Mass Audubon Protects 30 More Acres on Scenic and Remote Cuttyhunk Island
Michael P. O'Connor
LINCOLN, MA.—Mass Audubon has recently acquired two distinct land parcels comprising more than 30 acres on Cuttyhunk Island, the smallest and southwesternmost of the Elizabeth Islands, which stretch between Buzzards Bay and Vineyard Sound.
The two successful land conservation projects, which include a mile and a quarter of shoreline and one of the island’s finest panoramic views, bring the total amount of land protected by Mass Audubon on Cuttyhunk to nearly 60 acres.
The larger, 26.5 acre-parcel, known locally as Copicut Neck, is considered by Mass Audubon’s Coastal Waterbird Program to be important habitat for nesting American Oystercatchers, Willets, and other coastal birds.
This relatively long and remote peninsula on the island’s northeast shore also helps mitigate the effects of flooding from storms and other climate-change related impacts threatening Massachusetts’ coastal areas.
At 3.75 acres, much smaller Bunker Hill in the island’s interior is named for the site’s quartet of remnant World War II-era military observation structures. Its location on one of Cuttyhunk’s highest points offers an unsurpassed panorama that includes Buzzards Bay, the other islands of the Elizabeths chain, and across the Sound to Martha’s Vineyard.
The protection of these beautiful and ecologically important properties (and others) would not have been possible without the generosity and far-sighted environmental vision of longtime resident Muriel “Oriole” Ponzecchi, who passed away in 2015.
“These two bequests—in the summer of 2020—reflect Muriel’s deep conservation ethic and reveal just how enduring her legacy will be for Cuttyhunk and for those who visit this spectacular island,” Mass Audubon Director of Land Conservation Bob Wilber said.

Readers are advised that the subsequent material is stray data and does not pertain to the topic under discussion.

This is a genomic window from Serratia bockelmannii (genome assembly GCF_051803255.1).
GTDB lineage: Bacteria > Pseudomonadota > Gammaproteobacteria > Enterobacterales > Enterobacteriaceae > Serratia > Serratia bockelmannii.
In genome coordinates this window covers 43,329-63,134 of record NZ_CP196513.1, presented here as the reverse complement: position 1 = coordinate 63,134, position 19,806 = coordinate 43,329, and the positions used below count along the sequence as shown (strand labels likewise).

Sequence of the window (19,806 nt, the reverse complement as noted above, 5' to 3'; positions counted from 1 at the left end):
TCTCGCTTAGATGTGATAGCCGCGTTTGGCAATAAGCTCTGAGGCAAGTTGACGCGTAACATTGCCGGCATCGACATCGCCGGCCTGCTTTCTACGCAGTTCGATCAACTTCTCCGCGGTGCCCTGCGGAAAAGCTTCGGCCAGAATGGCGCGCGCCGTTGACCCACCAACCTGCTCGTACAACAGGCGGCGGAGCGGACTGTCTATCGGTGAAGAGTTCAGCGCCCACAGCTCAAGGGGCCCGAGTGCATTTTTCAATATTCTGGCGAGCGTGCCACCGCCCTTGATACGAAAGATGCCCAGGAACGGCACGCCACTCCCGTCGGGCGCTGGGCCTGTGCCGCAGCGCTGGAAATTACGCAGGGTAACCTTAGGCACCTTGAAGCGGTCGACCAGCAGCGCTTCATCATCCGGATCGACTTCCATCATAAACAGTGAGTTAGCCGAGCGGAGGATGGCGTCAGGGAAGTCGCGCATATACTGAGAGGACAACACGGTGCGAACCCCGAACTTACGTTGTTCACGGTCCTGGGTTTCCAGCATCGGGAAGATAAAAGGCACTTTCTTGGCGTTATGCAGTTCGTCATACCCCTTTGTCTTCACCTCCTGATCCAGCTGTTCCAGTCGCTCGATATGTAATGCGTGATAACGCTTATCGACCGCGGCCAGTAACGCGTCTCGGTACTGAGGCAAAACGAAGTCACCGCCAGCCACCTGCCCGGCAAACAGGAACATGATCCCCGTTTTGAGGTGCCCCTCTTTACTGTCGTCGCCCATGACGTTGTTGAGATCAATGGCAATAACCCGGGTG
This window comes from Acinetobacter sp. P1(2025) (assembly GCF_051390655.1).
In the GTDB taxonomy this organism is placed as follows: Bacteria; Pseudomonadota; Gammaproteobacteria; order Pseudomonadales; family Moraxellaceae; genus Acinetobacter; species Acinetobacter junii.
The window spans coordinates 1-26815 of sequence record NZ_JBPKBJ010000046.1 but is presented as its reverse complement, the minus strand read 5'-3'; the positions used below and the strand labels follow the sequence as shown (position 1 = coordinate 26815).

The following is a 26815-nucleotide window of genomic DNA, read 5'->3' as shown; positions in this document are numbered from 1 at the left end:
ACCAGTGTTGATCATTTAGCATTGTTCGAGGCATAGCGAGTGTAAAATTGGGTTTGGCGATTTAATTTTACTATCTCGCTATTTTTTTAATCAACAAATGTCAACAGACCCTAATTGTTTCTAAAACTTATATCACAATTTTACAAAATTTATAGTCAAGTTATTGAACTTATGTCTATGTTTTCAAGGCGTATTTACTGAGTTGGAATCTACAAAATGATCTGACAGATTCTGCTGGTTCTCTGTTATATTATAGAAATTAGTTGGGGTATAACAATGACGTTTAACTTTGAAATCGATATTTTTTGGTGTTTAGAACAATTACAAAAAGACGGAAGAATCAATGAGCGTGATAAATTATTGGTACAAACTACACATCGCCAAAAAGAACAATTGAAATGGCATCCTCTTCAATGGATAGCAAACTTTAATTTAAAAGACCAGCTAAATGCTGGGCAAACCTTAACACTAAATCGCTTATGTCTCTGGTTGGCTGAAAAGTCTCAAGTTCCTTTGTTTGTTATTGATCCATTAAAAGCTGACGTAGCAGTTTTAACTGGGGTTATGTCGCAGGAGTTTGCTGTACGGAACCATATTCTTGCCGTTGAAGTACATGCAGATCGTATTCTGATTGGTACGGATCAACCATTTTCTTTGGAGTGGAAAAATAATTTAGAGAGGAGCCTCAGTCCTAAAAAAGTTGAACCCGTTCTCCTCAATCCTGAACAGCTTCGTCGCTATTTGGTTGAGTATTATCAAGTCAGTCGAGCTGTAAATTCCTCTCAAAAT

Ms. Ponzecchi’s collaboration with Mass Audubon goes back two decades, Wilber noted, “and so we are extremely grateful to have worked with Muriel and benefited from her lifelong commitment to preserving what is so special about Cuttyhunk.”
To learn more about the conservation organization’s commitment to land protection on Cuttyhunk Island, please visit Mass Audubon’s Gaining Ground blog.
Mass Audubon is the largest nature-based conservation organization in New England. Founded in 1896 by two women who fought for the protection of birds, Mass Audubon carries on their legacy by focusing on the greatest challenges facing the environment today: the loss of biodiversity, inequitable access to nature, and climate change. With the help of our 160,000 members and supporters, we protect wildlife, conserve and restore resilient land, advocate for impactful environmental policies, offer nationally recognized education programs for adults and children, and provide endless opportunities to experience the outdoors at our wildlife sanctuaries. Explore, find inspiration, and take action at www.massaudubon.org.